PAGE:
Clinical Pathways Lead to Better Surgical Care

BestPractice
January 4, 2016

EEG

Glenn Whitman, left, on morning rounds at the foot of an intensive care unit bed, along with other members of the treatment team. Whenever possible, rounds occur in the patient’s room with the patient participating.

In 2005, only 8 percent of patients undergoing cardiac artery bypass grafting at The Johns Hopkins Hospital were removed from the ventilator less than six hours after surgery. Such early extubation is desirable because patients sit up faster, eat solid food sooner, and lower their risk of ventilator-associated pneumonia and other complications.

The national average for early removal, at the time, was 30 percent.

“We knew we could do better,” says Glenn Whitman, director of the cardiovascular surgical intensive care unit and adult heart transplants at The Johns Hopkins Hospital. So in 2009, a performance improvement committee came together that included representatives from several departments, including cardiology and anesthesiology, along with an intensivist, advanced care practitioner, respiratory therapist and nurse. Its aim was to develop a standard clinical pathway for getting patients off the ventilator.

Now 55 percent of patients undergoing cardiac artery bypass grafting at The Johns Hopkins Hospital are removed from the ventilator less than six hours after leaving the operating room, Whitman says.

Clinical pathways are designed, first, to improve patient care, but they are also about increasing the efficiency of care delivery. Under the terms of the Maryland Medicare waiver, surgical procedures are reimbursed at a set rate, regardless of the patient’s length of stay, medications given or labs ordered.

Becoming more efficient is an institutional priority because, as Whitman says, “it’s not like we get extra money for performing procedures less efficiently and extending the patient’s stay with us.

”Says Lisa Ishii, a facial plastic and reconstructive surgeon who co-leads the Clinical Communities Project Management Office, which supports the pathways initiative: “A lot of variation in care is unintentional. Generally speaking, the more variation, the more dissatisfaction among staff and the greater the chance of complications.” For example, she says, it would happen that “Dr. Smith wants patients on oxycodone for pain, no solid food for two days and discharge on day five. Dr. Jones prefers hydromorphone for pain and has patients eating one day postop, discharging on day four. All the variation caused confusion among the nurses and residents,” requiring them to memorize algorithms specific to each surgeon’s patients.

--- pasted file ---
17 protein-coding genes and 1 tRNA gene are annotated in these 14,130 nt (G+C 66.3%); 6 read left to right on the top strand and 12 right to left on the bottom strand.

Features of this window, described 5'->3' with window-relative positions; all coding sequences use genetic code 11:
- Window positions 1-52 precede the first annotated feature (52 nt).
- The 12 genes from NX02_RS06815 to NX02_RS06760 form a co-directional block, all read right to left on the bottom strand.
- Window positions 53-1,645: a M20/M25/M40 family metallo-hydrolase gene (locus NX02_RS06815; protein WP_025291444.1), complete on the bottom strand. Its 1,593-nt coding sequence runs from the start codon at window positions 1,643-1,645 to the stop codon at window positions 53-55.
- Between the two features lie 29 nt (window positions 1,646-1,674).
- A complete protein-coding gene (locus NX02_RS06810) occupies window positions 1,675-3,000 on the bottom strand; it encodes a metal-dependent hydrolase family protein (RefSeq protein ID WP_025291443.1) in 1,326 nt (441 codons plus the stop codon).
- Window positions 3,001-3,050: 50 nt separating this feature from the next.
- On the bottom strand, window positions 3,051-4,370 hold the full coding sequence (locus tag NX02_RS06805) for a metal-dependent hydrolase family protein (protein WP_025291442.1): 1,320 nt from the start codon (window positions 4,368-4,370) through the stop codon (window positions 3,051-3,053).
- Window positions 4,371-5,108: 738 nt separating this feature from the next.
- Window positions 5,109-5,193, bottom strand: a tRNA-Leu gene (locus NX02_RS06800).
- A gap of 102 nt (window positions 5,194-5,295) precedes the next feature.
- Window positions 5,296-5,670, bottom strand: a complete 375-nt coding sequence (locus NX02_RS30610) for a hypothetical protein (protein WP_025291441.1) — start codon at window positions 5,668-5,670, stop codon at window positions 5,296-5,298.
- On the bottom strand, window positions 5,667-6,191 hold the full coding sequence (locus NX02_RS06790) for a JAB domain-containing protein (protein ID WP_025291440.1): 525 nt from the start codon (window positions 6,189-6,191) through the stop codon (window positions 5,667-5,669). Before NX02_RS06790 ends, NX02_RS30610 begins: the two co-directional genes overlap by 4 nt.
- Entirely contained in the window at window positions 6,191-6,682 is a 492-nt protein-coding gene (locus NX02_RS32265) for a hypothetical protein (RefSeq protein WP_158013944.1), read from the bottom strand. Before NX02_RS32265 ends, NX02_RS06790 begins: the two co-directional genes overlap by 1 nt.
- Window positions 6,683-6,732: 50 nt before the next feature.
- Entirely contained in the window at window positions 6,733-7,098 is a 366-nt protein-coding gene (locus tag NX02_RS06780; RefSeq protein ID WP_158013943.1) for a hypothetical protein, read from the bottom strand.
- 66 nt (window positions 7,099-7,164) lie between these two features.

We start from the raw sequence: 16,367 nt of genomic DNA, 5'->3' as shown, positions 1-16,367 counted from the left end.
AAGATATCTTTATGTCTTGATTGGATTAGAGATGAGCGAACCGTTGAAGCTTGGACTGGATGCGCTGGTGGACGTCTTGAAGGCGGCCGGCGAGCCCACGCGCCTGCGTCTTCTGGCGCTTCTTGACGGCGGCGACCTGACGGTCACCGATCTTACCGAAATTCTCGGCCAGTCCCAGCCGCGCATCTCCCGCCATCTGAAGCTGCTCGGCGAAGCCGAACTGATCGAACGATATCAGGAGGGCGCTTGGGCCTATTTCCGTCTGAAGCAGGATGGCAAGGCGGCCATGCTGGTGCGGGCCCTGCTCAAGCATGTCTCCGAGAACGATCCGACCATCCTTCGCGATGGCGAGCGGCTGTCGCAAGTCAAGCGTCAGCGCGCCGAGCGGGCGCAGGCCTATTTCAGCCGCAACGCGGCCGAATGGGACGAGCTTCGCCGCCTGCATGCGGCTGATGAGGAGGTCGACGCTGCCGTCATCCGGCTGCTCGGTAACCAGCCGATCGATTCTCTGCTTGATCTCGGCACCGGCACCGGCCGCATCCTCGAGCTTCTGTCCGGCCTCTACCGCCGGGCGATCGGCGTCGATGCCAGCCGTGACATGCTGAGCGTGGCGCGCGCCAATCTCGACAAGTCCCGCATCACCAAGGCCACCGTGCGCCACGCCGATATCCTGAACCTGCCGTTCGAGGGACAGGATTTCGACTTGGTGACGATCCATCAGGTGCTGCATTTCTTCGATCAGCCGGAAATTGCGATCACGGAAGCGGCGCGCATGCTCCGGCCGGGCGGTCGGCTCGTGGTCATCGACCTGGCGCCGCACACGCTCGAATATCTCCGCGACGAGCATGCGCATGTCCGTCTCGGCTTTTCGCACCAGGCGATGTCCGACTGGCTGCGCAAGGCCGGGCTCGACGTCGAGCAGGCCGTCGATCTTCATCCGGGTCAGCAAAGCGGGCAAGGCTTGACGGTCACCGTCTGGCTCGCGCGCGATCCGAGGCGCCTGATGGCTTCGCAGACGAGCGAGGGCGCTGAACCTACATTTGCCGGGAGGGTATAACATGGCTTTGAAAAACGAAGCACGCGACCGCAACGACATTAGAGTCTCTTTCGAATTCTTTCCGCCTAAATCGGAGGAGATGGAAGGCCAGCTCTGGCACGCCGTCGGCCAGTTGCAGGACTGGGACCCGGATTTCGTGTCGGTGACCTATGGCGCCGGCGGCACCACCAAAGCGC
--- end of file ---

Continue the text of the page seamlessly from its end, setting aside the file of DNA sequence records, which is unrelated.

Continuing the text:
By contrast, says colorectal surgeon Jonathan Efron, who is part of the colorectal clinical pathway committee, “with standardization, you have fewer errors. Plus, not every surgeon is perfectly up to date on what best practices are. With a set process in place to continually update best practice protocols, it allows everyone to stay current, and it improves efficiency.”

Developing a pathway takes anywhere from three months to a year. Ten pathway teams are running now:

  • Coronary artery bypass grafting/aortic valve replacement
  • Anterior cervical discectomy and fusion
  • Laparoscopic donor nephrectomy
  • Live donor renal transplant
  • Mastectomy with tissue expanders
  • Gynecologic oncology enhanced recovery after surgery  (ERAS)
  • Cystectomy ERAS
  • Colorectal ERAS
  • Liver ERAS
  • Pancreas/Whipple ERAS

The enhanced recovery after surgery model originated out of work done by the colorectal committee to speed postoperative recovery. The ERAS pathway has reduced length of stay for colorectal surgery by as much as 60 percent.

Other practices the coronary arterial bypass grafting and aortic valve replacement committee has examined include using cost-effective pharmaceuticals, saving up to $700,000 annually; setting bed angle in the intensive care unit to 30 degrees to minimize the risk of ventilator-associated pneumonia; and expediting transfer from the operating room to intensive care so that the operating room is available for the next patient.

Inspired by those results, the liver ERAS committee developed an ERAS pathway for liver resection over the last year, focusing on perioperative care and encompassing patient education materials, nourishment prior to surgery, and pain management in and after surgery. Patient education materials set appropriate expectations and make patients more engaged in their care. Patients are allowed to drink carbohydrate drinks, such as Gatorade, before surgery, which keeps them more comfortable. Epidural use has jumped from 12 percent to 75 percent, reducing the amount of opioid pain medication patients take while keeping their pain scores unchanged. Length of stay has dropped, on average, from six days to five, and medical supply and laboratory costs have been reduced.

Tim Pawlik, chief of the Division of Surgical Oncology, attributes the pathway’s success to surveying care providers, with the aim of understanding the barriers to implementing the liver ERAS pathway. “We asked questions such as, ‘Is it important to drive down opioid use? What is the most important part of the pathway? The least important?’ Only by understanding people’s attitudes could we get everyone on board.”


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